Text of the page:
Planned learning activities and teaching methods: Close reading of the text, conceptual analysis, frontal lessons, in-depth guided discussions, group work, presentations.
Additional notes about suggested reading: Attending students are required to read the prescribed reading material prior to the lesson, following the schedule shared at the beginning of the course.

Students with little to no prior philosophical background are advised to contact the professor during her office hours at the very beginning of the course for further reading guidance.

In addition to the reading materials for the course, students unable to attend will be required to also read:
- Annette Baier, Reflections on how we live, Oxford, Oxford University Press, 2010.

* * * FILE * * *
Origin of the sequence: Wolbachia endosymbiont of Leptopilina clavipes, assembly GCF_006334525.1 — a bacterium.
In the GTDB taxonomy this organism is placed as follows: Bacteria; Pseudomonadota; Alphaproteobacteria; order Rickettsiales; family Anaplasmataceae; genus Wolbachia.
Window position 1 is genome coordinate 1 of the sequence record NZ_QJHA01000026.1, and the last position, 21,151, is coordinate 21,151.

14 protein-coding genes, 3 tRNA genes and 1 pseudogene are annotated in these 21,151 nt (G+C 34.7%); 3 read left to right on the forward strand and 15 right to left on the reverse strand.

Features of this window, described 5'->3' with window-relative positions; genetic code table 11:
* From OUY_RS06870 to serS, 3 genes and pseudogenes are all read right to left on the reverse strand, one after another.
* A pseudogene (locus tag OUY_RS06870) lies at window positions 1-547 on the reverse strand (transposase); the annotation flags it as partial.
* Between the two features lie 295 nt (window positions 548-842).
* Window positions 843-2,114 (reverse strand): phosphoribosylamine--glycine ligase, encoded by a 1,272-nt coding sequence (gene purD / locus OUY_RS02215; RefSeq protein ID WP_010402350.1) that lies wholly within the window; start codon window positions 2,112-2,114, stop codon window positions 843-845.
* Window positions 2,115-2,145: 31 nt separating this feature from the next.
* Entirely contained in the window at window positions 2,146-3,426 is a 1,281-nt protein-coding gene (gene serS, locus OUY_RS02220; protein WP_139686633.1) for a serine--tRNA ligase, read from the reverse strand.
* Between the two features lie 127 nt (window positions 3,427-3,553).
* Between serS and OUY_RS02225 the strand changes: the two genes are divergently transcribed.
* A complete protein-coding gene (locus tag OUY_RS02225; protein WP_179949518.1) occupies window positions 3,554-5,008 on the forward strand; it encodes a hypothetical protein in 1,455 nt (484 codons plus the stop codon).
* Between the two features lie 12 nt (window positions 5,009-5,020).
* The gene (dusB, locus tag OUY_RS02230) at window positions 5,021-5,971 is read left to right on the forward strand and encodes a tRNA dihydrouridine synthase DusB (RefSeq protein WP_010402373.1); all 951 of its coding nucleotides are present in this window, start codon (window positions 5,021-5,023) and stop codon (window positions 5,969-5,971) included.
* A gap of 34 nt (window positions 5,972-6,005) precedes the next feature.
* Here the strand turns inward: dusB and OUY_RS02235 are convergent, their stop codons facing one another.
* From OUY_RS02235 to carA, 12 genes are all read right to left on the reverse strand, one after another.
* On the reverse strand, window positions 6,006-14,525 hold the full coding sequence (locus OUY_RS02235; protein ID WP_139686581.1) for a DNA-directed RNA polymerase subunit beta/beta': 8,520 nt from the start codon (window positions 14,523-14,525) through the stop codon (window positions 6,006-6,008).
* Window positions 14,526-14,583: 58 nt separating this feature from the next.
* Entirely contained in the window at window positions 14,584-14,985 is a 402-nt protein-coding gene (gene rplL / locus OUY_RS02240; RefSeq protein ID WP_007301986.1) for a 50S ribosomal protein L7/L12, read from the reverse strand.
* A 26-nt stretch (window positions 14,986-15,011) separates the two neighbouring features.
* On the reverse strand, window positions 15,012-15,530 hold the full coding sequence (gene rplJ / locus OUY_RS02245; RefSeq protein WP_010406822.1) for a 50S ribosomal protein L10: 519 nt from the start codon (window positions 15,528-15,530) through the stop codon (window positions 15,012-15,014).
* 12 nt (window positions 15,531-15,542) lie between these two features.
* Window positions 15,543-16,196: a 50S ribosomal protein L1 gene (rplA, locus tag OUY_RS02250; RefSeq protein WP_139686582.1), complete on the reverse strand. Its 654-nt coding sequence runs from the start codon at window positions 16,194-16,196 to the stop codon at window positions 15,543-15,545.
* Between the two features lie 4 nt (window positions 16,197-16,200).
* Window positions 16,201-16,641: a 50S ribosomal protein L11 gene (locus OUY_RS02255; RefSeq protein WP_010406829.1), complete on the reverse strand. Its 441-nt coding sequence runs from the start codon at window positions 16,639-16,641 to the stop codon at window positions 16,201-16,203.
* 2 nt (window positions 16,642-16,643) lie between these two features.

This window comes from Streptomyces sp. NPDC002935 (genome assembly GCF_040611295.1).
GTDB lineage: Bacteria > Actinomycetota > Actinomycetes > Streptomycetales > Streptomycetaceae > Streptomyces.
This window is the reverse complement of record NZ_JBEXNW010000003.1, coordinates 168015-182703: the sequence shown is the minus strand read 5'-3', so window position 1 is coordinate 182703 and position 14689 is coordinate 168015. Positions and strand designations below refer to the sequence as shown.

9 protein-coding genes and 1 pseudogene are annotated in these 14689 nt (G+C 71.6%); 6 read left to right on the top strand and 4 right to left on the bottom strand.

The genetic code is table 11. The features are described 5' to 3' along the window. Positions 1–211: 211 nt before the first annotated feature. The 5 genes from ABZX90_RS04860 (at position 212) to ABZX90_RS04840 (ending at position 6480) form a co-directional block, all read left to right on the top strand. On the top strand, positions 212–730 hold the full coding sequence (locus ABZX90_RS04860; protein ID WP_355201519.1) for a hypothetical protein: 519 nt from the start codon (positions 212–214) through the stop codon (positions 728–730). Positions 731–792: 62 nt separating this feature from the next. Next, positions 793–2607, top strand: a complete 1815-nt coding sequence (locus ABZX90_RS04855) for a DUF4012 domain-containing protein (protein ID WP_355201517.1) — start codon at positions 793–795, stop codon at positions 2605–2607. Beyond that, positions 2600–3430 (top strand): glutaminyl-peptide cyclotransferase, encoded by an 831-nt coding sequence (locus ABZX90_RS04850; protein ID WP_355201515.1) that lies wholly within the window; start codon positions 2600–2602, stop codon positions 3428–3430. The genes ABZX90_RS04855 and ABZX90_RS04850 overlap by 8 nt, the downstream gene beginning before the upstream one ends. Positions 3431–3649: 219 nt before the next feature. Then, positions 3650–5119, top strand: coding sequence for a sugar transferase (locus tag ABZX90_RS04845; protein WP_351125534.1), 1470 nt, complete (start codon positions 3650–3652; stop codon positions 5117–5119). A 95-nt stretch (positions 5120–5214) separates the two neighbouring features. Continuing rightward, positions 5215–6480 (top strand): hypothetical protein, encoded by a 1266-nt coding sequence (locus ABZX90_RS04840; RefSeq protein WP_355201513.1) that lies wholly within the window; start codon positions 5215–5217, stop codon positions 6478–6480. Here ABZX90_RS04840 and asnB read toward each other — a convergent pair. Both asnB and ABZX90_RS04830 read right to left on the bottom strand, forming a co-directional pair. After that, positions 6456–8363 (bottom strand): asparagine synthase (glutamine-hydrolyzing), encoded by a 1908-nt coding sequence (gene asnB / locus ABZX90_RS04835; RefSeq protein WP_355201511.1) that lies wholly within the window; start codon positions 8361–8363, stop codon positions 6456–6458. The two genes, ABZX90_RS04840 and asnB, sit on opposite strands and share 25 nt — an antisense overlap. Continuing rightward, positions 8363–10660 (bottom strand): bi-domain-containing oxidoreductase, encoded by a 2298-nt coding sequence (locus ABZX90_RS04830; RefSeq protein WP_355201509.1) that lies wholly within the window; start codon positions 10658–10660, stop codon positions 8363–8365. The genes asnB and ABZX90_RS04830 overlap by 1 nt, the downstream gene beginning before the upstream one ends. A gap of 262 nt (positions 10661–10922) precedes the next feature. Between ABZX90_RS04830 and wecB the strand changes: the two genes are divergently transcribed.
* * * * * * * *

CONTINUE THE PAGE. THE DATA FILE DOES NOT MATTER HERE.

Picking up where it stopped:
Textbooks (and optional supplementary readings)
  • Slote, Michael, <<The>> ethics of care and empathy. London: New York, Routledge, 2007. Cerca nel catalogo
  • Fay Niker and Laura Specker Sullivan, Trusting Relationship and the Ethics of Interpersonal Action, in "International Journal of Philosophical Studies", 26(2018), 2. --: --, --. https://doi.org/10.1080/09672559.2018.1450081 Cerca nel catalogo
  • Joan Tronto, An Ethic of care, in Ann E. Cudd and Robin O. Andreasen, Feminist Theory: a philosophical anthology. Oxford-Malden: Blackwell, 2005. pp. 251-263 Cerca nel catalogo
  • Karen Stohr, Feminist Virtue ethics, in The Routledge Companion to Virtue Ethics, edited by L. Besser-Jones and M. Slote. New York: Routledge, 2015. pp. 271-282 Cerca nel catalogo
  • Nel Noddings, Care Ethics and Virtue Ethics, in The Routledge Companion to Virtue Ethics, edited by L. Besser-Jones and M. Slote. New York: Routledge, 2015. 401-414 Cerca nel catalogo

Innovative teaching methods: Teaching and learning strategies
  • Lecturing
  • Problem based learning
  • Case study
  • Interactive lecturing
  • Working in group
  • Questioning
  • Concept maps
  • Peer feedback